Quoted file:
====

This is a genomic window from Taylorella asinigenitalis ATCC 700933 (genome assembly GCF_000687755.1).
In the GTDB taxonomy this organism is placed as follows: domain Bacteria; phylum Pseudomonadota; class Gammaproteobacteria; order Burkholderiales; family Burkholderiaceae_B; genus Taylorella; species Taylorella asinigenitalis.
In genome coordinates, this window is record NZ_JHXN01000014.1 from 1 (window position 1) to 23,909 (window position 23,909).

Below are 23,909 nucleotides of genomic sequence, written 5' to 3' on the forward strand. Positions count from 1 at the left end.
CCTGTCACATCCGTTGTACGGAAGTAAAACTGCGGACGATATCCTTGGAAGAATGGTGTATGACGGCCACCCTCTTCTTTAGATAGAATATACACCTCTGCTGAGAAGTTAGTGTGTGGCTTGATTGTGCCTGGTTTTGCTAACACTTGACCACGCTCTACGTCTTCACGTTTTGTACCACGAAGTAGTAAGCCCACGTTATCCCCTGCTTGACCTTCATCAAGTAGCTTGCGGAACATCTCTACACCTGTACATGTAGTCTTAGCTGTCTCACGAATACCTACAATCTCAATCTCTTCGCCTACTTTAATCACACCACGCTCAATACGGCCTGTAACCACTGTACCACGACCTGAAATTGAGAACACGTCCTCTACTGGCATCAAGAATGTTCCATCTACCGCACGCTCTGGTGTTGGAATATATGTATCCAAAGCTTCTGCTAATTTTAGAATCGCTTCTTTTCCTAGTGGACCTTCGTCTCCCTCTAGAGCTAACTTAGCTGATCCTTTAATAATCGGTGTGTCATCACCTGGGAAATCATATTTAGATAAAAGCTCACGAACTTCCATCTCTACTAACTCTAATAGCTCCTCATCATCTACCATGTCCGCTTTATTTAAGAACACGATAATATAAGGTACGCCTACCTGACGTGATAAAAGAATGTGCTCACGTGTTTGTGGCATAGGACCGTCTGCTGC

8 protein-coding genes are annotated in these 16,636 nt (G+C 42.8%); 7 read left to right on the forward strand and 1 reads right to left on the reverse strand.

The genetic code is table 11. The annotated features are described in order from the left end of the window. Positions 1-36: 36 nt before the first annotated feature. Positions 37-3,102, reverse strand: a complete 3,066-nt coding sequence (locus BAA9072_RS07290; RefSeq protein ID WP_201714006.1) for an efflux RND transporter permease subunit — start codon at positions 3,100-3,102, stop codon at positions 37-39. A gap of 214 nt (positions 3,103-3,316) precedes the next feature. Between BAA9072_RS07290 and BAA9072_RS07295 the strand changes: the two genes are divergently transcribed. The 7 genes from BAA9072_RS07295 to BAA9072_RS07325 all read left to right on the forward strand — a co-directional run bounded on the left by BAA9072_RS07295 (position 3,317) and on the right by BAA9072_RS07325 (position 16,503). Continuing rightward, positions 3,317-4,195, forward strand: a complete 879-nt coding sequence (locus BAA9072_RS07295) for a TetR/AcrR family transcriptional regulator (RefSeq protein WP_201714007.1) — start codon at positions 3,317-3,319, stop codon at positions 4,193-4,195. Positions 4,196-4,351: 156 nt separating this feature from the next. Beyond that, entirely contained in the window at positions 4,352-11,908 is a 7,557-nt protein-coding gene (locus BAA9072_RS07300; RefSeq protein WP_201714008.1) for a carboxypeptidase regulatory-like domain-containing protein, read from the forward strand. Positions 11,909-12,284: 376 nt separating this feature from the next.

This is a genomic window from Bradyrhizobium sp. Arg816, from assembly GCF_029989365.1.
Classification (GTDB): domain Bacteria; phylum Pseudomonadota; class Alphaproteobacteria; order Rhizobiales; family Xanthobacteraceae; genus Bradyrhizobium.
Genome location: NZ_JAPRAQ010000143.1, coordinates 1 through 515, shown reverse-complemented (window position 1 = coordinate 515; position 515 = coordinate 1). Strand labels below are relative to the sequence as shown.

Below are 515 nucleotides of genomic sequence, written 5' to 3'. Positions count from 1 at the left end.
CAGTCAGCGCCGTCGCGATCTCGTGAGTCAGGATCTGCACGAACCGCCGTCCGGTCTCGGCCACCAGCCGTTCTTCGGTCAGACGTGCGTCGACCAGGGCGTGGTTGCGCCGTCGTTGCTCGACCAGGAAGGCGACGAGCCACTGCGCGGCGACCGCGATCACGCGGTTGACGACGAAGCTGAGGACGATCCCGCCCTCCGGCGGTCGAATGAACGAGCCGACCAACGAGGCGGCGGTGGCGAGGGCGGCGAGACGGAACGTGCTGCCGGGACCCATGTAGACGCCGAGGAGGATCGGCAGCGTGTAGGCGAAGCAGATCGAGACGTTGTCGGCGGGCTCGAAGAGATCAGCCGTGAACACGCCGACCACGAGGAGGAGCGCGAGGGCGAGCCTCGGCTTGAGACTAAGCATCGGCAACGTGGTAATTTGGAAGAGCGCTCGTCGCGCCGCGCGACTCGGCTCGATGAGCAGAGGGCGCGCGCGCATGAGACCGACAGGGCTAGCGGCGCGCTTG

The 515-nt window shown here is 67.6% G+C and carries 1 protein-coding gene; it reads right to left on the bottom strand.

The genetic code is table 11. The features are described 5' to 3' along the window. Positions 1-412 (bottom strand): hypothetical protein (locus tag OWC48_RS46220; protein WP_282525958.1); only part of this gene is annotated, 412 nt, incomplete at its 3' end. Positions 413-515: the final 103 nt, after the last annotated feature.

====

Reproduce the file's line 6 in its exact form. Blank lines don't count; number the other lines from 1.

8 protein-coding genes are annotated in these 16,636 nt (G+C 42.8%); 7 read left to right on the forward strand and 1 reads right to left on the reverse strand.